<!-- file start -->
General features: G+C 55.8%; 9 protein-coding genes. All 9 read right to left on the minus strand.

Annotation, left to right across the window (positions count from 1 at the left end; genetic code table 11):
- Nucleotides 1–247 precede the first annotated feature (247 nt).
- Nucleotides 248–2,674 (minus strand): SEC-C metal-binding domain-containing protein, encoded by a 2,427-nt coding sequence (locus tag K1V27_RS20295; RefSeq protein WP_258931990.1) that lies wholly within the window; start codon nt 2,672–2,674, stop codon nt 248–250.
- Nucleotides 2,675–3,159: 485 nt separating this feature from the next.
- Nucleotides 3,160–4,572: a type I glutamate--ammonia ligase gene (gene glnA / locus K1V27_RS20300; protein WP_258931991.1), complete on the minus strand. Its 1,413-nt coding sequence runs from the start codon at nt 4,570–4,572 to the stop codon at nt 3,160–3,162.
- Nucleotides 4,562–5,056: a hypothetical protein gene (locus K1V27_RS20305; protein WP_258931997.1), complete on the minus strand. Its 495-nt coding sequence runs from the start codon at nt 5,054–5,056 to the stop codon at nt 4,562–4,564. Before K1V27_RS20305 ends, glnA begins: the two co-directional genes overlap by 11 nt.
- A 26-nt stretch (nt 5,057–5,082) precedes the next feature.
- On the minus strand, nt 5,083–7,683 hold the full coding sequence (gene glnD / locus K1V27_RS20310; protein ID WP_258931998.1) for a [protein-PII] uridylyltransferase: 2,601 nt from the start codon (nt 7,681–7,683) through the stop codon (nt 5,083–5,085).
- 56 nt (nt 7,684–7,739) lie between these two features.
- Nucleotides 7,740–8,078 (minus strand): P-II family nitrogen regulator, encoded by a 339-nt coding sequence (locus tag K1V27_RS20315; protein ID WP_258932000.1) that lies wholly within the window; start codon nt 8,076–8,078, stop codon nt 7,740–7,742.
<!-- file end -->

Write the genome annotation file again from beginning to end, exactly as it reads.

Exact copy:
General features: G+C 55.8%; 9 protein-coding genes. All 9 read right to left on the minus strand.

Annotation, left to right across the window (positions count from 1 at the left end; genetic code table 11):
- Nucleotides 1–247 precede the first annotated feature (247 nt).
- Nucleotides 248–2,674 (minus strand): SEC-C metal-binding domain-containing protein, encoded by a 2,427-nt coding sequence (locus tag K1V27_RS20295; RefSeq protein WP_258931990.1) that lies wholly within the window; start codon nt 2,672–2,674, stop codon nt 248–250.
- Nucleotides 2,675–3,159: 485 nt separating this feature from the next.
- Nucleotides 3,160–4,572: a type I glutamate--ammonia ligase gene (gene glnA / locus K1V27_RS20300; protein WP_258931991.1), complete on the minus strand. Its 1,413-nt coding sequence runs from the start codon at nt 4,570–4,572 to the stop codon at nt 3,160–3,162.
- Nucleotides 4,562–5,056: a hypothetical protein gene (locus K1V27_RS20305; protein WP_258931997.1), complete on the minus strand. Its 495-nt coding sequence runs from the start codon at nt 5,054–5,056 to the stop codon at nt 4,562–4,564. Before K1V27_RS20305 ends, glnA begins: the two co-directional genes overlap by 11 nt.
- A 26-nt stretch (nt 5,057–5,082) precedes the next feature.
- On the minus strand, nt 5,083–7,683 hold the full coding sequence (gene glnD / locus K1V27_RS20310; protein ID WP_258931998.1) for a [protein-PII] uridylyltransferase: 2,601 nt from the start codon (nt 7,681–7,683) through the stop codon (nt 5,083–5,085).
- 56 nt (nt 7,684–7,739) lie between these two features.
- Nucleotides 7,740–8,078 (minus strand): P-II family nitrogen regulator, encoded by a 339-nt coding sequence (locus tag K1V27_RS20315; protein ID WP_258932000.1) that lies wholly within the window; start codon nt 8,076–8,078, stop codon nt 7,740–7,742.